I preached this sermon on December 22, 2019, the fourth Sunday of Advent, at Trinity Episcopal Church, Fort Wayne, IN. The lectionary texts cited are Isaiah 7:10-16 and Matthew 1:18-25.
I have discovered in recent months that one of the great privileges of a life in ordained ministry is the invitation to be present with people in those deep, delicate moments when life’s urgent mysteries present themselves:
In the act of placing our Lord’s body, hidden in bread, into an outstretched hand;
In the silence between a question asked and an answer given during a vulnerable conversation;
In the prayers offered beside hospital beds or when gathered around tables for meetings and meals;
In the tears and the jokes, the handshakes and the hugs.
There is, for me, no greater joy than to see the infinite iterations of love that flow in and through this parish—in and through each of us who gather here.
And throughout this Advent, as I reflect on the many ways that love shows up here at Trinity, the word that keeps coming up in my mind is courage.
Now, courage is perhaps not a word that we might typically associate with the quiet, expectant season of Advent, but courage is something that I see demonstrated in the lives of every person seated here today. As we learn one another’s stories and better understand each others lives, we often find out how much courage is contained in the people around us, in ways we couldn’t have begun to imagine beforehand.
Courage is something of a misunderstood word. We tend to equate it with showy displays of bravery or strength, as if it is a quality reserved for the fearless and the bold. But the ancient root of the word courage, “cor” simply means “heart”—and so to be courageous is to be full of heart; to let whatever resides in our heart to overflow into our lives and into the world around us.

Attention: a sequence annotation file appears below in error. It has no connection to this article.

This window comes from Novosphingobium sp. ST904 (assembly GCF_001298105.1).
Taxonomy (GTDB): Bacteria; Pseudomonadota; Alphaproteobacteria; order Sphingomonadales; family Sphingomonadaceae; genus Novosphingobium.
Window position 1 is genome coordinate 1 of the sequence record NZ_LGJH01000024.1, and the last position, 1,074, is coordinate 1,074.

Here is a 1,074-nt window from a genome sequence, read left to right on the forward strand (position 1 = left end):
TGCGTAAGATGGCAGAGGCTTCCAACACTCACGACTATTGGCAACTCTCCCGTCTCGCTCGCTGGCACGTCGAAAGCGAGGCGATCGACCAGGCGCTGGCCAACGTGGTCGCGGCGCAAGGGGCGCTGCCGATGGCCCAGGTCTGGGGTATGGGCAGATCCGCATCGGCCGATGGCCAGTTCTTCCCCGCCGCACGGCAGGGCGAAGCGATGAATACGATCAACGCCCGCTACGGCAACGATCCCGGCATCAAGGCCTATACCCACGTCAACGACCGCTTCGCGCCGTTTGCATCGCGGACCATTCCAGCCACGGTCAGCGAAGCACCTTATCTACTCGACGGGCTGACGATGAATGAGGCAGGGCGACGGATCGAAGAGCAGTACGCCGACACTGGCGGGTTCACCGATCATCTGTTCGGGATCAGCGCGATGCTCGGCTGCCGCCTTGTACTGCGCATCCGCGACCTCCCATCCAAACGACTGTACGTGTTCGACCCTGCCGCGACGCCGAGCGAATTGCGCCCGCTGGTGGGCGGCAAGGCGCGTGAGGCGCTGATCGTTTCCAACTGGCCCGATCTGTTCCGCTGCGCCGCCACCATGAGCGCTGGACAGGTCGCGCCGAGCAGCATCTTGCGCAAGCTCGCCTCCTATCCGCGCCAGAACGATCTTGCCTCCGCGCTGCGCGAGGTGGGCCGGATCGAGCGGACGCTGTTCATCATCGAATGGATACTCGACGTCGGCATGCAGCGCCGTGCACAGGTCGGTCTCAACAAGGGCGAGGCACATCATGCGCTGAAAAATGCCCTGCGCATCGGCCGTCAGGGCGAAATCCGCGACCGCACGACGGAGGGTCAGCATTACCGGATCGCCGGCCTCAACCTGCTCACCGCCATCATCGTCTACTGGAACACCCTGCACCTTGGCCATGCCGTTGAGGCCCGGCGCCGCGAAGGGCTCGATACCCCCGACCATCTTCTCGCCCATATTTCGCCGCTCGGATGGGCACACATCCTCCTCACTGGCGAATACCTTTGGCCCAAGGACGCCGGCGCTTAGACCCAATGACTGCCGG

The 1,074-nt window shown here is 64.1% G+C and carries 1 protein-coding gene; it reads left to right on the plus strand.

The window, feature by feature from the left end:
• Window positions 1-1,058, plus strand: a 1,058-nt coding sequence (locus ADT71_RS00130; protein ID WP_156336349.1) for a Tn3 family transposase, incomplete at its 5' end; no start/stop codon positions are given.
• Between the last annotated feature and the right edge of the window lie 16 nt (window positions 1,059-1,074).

And that is what you and I do in our lives as disciples of Jesus—we seek the heart of Christ and cultivate our own hearts to mirror his. We engage in a thousand small, daily acts of courage—of heart-centered action. Most of these acts the world will never notice, but they are, in fact, the very things upon which the flourishing of the world depends. The quiet gestures of attentiveness that sustain our common life.
So if you do not tend to think of yourself as courageous, I have news for you: you are. By getting up each morning and doing the thing that you must do—to offer the care that you must offer, to send up the prayer that you must send, to grieve what you must grieve—you are full of heart. You are full of courage. And, as our texts this morning reveal, God is with you in all of it.
God with us. Emmanuel. This is the name we hear in Isaiah and in Matthew; and it is not just a name, it is a promise.
It is, in fact, the definitive promise of the entire Biblical narrative: that God is with God’s people, through everything. Through creation, through estrangement, through exile and restoration, through waiting, through weeping, through victory and vanquishment, through the thrill of love and the void of loneliness—God is with us. God is the one who gives us the courage—the hopeful, faithful heart— to face all of it, and God is the one who makes meaning out of all of it.